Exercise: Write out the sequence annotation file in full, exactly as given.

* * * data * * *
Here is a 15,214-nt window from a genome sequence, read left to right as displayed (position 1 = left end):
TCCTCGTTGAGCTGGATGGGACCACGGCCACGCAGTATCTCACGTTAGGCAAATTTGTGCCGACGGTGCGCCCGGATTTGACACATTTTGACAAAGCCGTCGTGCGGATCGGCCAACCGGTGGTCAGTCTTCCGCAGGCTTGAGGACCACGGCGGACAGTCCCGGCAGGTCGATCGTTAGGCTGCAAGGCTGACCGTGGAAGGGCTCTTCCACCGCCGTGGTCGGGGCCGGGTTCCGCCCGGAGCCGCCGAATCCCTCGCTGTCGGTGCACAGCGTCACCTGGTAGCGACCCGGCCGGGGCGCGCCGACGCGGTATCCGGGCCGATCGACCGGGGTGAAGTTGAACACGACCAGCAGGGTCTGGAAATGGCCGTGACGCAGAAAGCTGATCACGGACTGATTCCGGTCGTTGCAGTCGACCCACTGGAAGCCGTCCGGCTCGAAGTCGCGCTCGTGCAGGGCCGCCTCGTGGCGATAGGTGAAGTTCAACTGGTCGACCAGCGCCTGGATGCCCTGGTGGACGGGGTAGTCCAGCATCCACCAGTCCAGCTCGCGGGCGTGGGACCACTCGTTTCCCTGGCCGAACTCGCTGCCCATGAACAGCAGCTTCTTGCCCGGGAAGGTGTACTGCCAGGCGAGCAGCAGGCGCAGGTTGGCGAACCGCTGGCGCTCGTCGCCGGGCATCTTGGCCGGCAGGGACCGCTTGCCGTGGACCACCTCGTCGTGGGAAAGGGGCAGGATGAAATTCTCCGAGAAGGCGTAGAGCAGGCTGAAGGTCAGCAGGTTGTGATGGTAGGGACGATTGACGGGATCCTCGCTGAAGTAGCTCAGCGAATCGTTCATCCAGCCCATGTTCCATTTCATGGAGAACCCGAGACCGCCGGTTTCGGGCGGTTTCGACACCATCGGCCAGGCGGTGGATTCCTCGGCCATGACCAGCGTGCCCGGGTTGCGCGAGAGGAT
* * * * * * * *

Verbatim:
Here is a 15,214-nt window from a genome sequence, read left to right as displayed (position 1 = left end):
TCCTCGTTGAGCTGGATGGGACCACGGCCACGCAGTATCTCACGTTAGGCAAATTTGTGCCGACGGTGCGCCCGGATTTGACACATTTTGACAAAGCCGTCGTGCGGATCGGCCAACCGGTGGTCAGTCTTCCGCAGGCTTGAGGACCACGGCGGACAGTCCCGGCAGGTCGATCGTTAGGCTGCAAGGCTGACCGTGGAAGGGCTCTTCCACCGCCGTGGTCGGGGCCGGGTTCCGCCCGGAGCCGCCGAATCCCTCGCTGTCGGTGCACAGCGTCACCTGGTAGCGACCCGGCCGGGGCGCGCCGACGCGGTATCCGGGCCGATCGACCGGGGTGAAGTTGAACACGACCAGCAGGGTCTGGAAATGGCCGTGACGCAGAAAGCTGATCACGGACTGATTCCGGTCGTTGCAGTCGACCCACTGGAAGCCGTCCGGCTCGAAGTCGCGCTCGTGCAGGGCCGCCTCGTGGCGATAGGTGAAGTTCAACTGGTCGACCAGCGCCTGGATGCCCTGGTGGACGGGGTAGTCCAGCATCCACCAGTCCAGCTCGCGGGCGTGGGACCACTCGTTTCCCTGGCCGAACTCGCTGCCCATGAACAGCAGCTTCTTGCCCGGGAAGGTGTACTGCCAGGCGAGCAGCAGGCGCAGGTTGGCGAACCGCTGGCGCTCGTCGCCGGGCATCTTGGCCGGCAGGGACCGCTTGCCGTGGACCACCTCGTCGTGGGAAAGGGGCAGGATGAAATTCTCCGAGAAGGCGTAGAGCAGGCTGAAGGTCAGCAGGTTGTGATGGTAGGGACGATTGACGGGATCCTCGCTGAAGTAGCTCAGCGAATCGTTCATCCAGCCCATGTTCCATTTCATGGAGAACCCGAGACCGCCGGTTTCGGGCGGTTTCGACACCATCGGCCAGGCGGTGGATTCCTCGGCCATGACCAGCGTGCCCGGGTTGCGCGAGAGGAT